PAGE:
In 2007, alumna Mim Vagt ’50 visited Dr. Charles Flynn to present the College with a copy of the sheet music for the well-known Christmas carol, Gesu Bambino, composed by Pietro Yon in 1917. The 1923 sheet music bears the inscription: “Most respectfully inscribed to the Academy and College of Mount St. Vincent on the Hudson.” Probably it was a tribute to Pietro’s brother S. Constantino Yon who was for many years director of music at the Mount.
Ms. Vagt noted that it was unusual for a school to have such a famous Christmas carol dedicated to it. It has been recorded by famous artists such as Domingo, Pavarotti, Battle and others.
Originally written in Italian in 1917, Gesu Bambino was translated into English by Frederick H. Martens. It was published in 1923 by J. Fischer & Bro., and first performed at St. Francis Xavier Church in 1924.
The melody and lyrics of the chorus are derived from Adeste Fideles (O Come All Ye Faithful). The music historian Salvatore Basile notes that the song achieved “the near-impossible feat of surviving in the standard holiday repertoire, with important performances, innumerable recordings, and every kind of vocal and instrumental arrangement.”
Born in Italy, Pietro Yon (1886-1943) came to the U.S. at age 21 to become the organist of St. Francis Xavier Church, Manhattan, a position he held until 1926. His brother S. Constantino Yon had preceded him and held a similar position at St. Vincent Ferrer Church, also in Manhattan. In 1926 Pietro became the assistant organist of St. Patrick’s Cathedral, New York. Two years later he was named music director. He was a consultant for both the Cathedral and for Carnegie Hall when they were seeking new organs. Among his pupils was Cole Porter, as well as many noted organists.
Pietro Yon died in 1943 on the feast of St. Cecilia, patron of musicians, Nov. 22. Among the mourners at his funeral was Toscanini. The Mass of Requieum was Yon’s own composition.
He also composed the Missa Regina Pacis, sung at the Cathedral at a Mass of Thanksgiving on April 18, 1959, that marked the sesquicentennial of Mother Seton’s founding of the Sisters of Charity in America.
Lyrics to Gesu Bambino:
When blossoms flowered ‘mid the snows, upon a winter night,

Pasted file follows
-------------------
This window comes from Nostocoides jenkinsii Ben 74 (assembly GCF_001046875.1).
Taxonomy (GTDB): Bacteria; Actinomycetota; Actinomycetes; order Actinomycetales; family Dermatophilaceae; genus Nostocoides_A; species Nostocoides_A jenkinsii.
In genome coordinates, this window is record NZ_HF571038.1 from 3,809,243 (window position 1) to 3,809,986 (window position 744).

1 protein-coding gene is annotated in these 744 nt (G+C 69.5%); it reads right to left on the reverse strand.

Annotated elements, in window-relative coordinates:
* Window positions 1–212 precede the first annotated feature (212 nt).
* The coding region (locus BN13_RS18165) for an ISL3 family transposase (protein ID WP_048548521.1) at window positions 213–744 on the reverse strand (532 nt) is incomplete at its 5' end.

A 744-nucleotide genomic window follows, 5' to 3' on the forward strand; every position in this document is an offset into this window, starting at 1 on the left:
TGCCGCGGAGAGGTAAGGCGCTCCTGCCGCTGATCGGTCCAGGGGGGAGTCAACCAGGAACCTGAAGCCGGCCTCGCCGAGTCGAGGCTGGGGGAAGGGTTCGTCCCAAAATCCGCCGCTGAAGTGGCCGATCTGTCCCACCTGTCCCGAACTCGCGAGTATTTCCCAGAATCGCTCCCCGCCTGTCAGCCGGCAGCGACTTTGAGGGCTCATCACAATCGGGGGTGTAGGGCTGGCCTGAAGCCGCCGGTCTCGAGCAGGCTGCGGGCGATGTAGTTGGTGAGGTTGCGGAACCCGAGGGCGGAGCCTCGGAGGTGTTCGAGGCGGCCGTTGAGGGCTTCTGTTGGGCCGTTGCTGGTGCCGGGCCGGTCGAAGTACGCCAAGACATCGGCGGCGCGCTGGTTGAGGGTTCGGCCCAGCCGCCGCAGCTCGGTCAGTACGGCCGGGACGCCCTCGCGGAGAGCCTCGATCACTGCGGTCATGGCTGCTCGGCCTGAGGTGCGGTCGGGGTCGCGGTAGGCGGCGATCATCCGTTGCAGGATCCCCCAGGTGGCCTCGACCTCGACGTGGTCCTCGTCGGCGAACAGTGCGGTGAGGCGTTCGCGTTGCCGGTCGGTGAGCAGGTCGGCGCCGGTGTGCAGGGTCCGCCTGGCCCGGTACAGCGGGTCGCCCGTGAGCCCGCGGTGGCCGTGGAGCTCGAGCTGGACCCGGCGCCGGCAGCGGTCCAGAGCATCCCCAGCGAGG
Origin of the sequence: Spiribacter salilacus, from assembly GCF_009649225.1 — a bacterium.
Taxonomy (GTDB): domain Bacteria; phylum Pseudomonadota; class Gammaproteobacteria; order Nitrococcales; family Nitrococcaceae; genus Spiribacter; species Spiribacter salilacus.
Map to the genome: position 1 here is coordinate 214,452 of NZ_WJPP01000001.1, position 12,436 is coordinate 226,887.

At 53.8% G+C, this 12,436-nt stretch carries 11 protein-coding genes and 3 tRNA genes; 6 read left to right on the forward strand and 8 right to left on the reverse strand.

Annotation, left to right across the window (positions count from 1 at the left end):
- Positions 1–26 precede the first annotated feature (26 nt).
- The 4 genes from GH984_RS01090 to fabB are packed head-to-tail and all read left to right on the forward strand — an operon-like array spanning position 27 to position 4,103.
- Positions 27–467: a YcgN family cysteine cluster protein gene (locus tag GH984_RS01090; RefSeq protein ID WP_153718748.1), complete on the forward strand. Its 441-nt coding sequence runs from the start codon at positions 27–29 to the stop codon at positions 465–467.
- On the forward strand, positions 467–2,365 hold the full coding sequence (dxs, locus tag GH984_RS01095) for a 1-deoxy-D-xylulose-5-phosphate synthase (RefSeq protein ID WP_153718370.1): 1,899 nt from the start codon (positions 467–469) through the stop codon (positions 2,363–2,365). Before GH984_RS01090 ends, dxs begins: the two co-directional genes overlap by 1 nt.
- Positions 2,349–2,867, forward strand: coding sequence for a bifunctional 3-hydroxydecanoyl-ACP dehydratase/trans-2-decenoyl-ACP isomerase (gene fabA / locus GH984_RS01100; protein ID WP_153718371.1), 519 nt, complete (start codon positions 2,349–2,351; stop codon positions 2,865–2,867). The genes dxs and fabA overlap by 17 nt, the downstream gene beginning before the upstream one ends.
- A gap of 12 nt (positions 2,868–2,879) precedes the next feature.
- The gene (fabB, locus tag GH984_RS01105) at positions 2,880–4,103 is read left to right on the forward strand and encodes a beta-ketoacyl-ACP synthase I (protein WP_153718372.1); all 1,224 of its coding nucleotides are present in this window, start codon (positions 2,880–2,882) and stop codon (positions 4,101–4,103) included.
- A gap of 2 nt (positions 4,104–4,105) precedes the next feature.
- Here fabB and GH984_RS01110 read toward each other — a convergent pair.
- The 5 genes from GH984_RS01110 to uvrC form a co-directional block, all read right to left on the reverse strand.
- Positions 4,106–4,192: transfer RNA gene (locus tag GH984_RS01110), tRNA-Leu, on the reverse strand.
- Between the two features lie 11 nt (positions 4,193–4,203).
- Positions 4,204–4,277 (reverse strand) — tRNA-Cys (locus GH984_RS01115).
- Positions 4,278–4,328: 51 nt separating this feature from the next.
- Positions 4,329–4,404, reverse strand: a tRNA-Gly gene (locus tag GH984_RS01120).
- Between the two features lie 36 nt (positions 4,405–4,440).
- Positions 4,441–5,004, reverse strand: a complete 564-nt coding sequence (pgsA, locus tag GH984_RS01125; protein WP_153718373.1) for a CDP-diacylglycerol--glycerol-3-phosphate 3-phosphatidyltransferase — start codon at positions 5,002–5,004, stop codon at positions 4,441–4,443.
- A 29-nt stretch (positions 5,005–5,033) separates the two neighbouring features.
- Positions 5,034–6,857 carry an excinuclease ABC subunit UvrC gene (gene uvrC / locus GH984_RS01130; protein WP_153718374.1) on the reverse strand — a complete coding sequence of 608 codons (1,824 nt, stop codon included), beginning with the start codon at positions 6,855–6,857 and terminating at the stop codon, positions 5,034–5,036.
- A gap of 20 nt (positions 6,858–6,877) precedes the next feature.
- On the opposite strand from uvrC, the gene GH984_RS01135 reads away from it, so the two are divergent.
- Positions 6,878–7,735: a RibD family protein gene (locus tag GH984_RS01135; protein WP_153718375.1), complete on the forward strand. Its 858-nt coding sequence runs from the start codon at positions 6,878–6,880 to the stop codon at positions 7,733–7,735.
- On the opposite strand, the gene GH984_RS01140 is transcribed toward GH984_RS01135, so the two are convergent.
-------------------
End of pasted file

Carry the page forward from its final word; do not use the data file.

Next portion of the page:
Was born the Child, the Christmas Rose, the King of Love and Light,
The angels sang, the shepherds sang, the grateful earth rejoiced,
And at his blessed birth the stars their exultation voiced.
O come, let us adore Him, O come, let us adore Him, O come, let us adore Him, Christ the Lord!
Again the heart with rapture glows to greet the holy night,
That gave the world its Christmas Rose, its King of Love and Light.
Let ev’ry voice acclaim His name, the grateful chorus swell.
From paradise to earth He came that we with Him might dwell.
O come, let us adore Him, O come, let us adore Him,
O come, let us adore Him, Christ the Lord!
(Sources used: Salvatore Basile, Fifth Avenue Famous: The Extraordinary Story of Music at St. Patrick’s Cathedral, Fordham University Press, 2010, ISBN 978-0-8232-3187-4, p. 78; Sr. Marie de Lourdes Walsh, SC, The Sisters of Charity of New York, 1809-1959 (3 vols., Fordham University Press, 1960, II: 331); http://en.wikipedia.org/wiki/Pietro_Yon; http://en.wikipedia.org/wiki/Ges%C3%B9_bambino
–Notes by Regina Bechtle, SC, 12/6/13
Thanks ! Beautiful. Merry Christmas ! xo NYF ’51 Great seeing you, Sr. Regina. in the autumn with ‘the bride’ to be !
Thank you for posting this. Our elementary school choir in Newport RI sang Gesu Bambino at Christmas. I was always deeply moved by the exquisite lyrics and melody. The irony is that one day I would be attracted to the Sisters of Charity.
Again, many thanks and many Christmas blessings.
I was fortunate enough to be a student at College of Mount Saint Vincent when Mr. Constantino Yon was Director of music. I will always remember the beauty of his playing on the college organ. It was a musical treat.
Miriam Smith Vagt ’50
My mother graduated from the Mount in 1930. Her minor was music and she loved Gesu Bambino. One of her professors was the brother of the composer. It is such a beautiful hymn and unfortunately it is not heard as frequently as some other Christmas hymns.